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Thru axles vs quick release

People usually have this one sorted out before their conversation with us about wheels, but we get asked for our opinion on thru axle versus quick release all the time. Here are a few thoughts.

The two compelling things about thru axle are security of wheel to bike connection, and repeatability of rotor placement. With quick release disc builds, we've always supplied bolt on skewers rather than actual quick releases. This is because the brake force in a disc wheel pushes the wheel forward and down - out of the dropouts. On a rim brake wheel, that force goes in the opposite direction - up and back, into the dropouts. There's also the issue of the quick release lever potentially being next to a hot rotor. With a thru axle system, the entire axle goes - you guessed it - straight through the fork or frame, and the axle would have to come out before the wheel to bike connection was lost. It's harder to screw it up.

Mark's bike always look great. Thru axles both ends here

You might say "yeah, but only an idiot doesn't know how to use quick releases!" Guilty as charged, but my first time out with a new suspension fork several years ago nearly cost me my beautiful face, as the movement of the fork legs kept working the quick release loose. A bolt-on skewer stopped that issue cold, but from now on it's only thru axle suspension forks for me. 

On a quick release hub, the knurls on the end cap faces bite into the frame or fork to make a secure connection with the hub. That works well, but the knurls never quite line themselves up perfectly each time you install the wheel. On your rim brake bikes, you might have noticed this once or twice, and fixed it by loosening and then re-closing the qr. With discs, the rotor's clearance between the pads is much less than a rim's clearance between rim brake pads, and that fit becomes more exacting. A thru axle set up is more precisely repeatable. 

I love this photo, and it shows the end cap knurls

While my current road disc bike has quick release front and back, and they work just grand, if I was getting a new disc bike - road, cross, or mountain - it would definitely be a thru axle front. The decision on the rear gets a bit murkier. 

The quick release standard for disc rears is to have the dropouts 135mm apart, with 10mm diameter dropouts. Already on road bikes, which often have chain stays about 405mm long, the 135mm spacing causes some friction. First, it's hard to keep your heels clear of hitting the wider-spread chainstays (especially when you're a duck-footed freak like me). Second, the chain line gets more tortured as you shift to the outer cogs. Shimano says you need a 420mm chainstay for their drive trains to work correctly on 135mm rears. Specialized goes so far as to move the drive side flanges inboard on many of their disc hubs so that you can use the full gear range even with a 405mm chainstay. The problems with that are that you're somewhat limited to their hubs with their bikes, and moving the inboard flange in is precisely what you don't want to do from the wheel's perspective. For what it's worth, you can totally use a normal hub in these Specialized bikes, you just don't want to do any small-to-small cross-chaining - even if you are Andy Schleck.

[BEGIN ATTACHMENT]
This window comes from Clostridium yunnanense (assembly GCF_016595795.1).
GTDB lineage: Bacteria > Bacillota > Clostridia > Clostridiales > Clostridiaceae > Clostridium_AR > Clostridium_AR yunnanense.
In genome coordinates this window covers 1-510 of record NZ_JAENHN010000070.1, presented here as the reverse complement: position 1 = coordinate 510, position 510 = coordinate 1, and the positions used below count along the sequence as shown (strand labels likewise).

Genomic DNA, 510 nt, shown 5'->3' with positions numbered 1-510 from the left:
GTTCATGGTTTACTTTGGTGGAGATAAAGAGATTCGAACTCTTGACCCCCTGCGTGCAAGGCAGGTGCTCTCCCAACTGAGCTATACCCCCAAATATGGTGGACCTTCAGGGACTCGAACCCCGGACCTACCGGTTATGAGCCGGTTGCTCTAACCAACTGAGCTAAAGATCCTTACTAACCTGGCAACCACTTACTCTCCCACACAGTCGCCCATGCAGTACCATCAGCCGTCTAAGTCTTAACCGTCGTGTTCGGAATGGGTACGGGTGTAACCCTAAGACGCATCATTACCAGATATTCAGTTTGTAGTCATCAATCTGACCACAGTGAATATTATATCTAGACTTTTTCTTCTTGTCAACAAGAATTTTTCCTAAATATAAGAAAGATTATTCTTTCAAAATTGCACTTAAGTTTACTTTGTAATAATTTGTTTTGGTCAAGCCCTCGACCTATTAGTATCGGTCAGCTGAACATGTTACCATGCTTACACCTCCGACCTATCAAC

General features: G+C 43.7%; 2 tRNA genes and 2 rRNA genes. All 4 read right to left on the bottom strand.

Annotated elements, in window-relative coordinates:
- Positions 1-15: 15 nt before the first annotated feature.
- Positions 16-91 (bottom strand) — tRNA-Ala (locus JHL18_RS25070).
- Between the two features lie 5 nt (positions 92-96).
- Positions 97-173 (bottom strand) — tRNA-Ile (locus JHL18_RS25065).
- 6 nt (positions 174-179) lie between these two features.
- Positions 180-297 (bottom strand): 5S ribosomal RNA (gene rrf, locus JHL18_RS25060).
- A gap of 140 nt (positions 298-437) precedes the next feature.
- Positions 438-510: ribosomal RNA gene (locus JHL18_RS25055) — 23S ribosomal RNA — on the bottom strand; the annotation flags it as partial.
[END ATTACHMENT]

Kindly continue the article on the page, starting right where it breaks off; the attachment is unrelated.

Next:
Thru axle rears generally have 142mm dropout spacing, with a 12mm axle rather than 10mm. With long chainstays, hey no problem. On road bikes, it simply ain't happening. The other thing is with the hub shell. Any hub that's convertible between 142x12 and 135x10 must use a hub shell that's limited to the flange spread allowed by 135mm dropouts. This is already pretty good, and you can build stellar wheels in 135mm-spaced flanges, but any benefit to the wheel structure from wide spread dropouts is almost always lost because the huge majority of hubs are convertible - as ours are. 

So the rear is a little bit more complicated than the front, but I expect that I'll see a new 135mm thru axle "standard" for road bikes when I go to Interbike in September. We'll need to give White Industries a little time to make the kit, but our CLD would be able to handle that format. And I thought this blog would be shorter than it was. Sorry.  



When people ask me about November and what kind of company it is, my typical response is that we're a bicycle company. "Oh like an online bike shop?" Sort of, in that you can buy bikes and wheels from us online. But our model is to sell a very limited range of our own products. "Oh, so you're a manufacturer?" That's also not exactly correct. We're as much a manufacturer as 95% of the other brands in the bicycle industry who rely on contract manufacturing to bring all manner of products to market. But we commonly reserve that term for the companies that, you know. actually manufacture things themselves - like White Industries and Corima and Sarto. For a while we would call ourselves simply a "brand." But that too was a sloppy fit. On the one hand, it diminished our hands-on role in bringing products to market. On the other, we were not then (as a new company) able to do the work that brands normally do - which is to help relieve consumers of the burden of decision making. 

It's easier to describe us not by what we are but what we do - we don't make or sell as much as provide. In fact, the very first line of copy ever written for our website (wayback machine set to Oct 2010) describes us thusly:

November Bicycles provides equipment to amateur racers and teams. 

I remember clearly hashing that line out with Dave half a decade ago. We didn't choose the word provide to make us sound different. From a positioning stand point it's actually weaker than saying we make or sell. Rather, we chose it because it best reflected our customer-centric approach. We were born to fill a gap - namely that the "empty calories in the distribution channels" that Dave mentioned yesterday had pushed prices of high end equipment to prohititive levels, where often 70% or more of a customer's price was to cover the cost of selling him the product, not making him the product. The industry was ripe for disruption. And while we weren't so bold as to think we could single-handedly achieve it, we did at least see inefficiency we could address.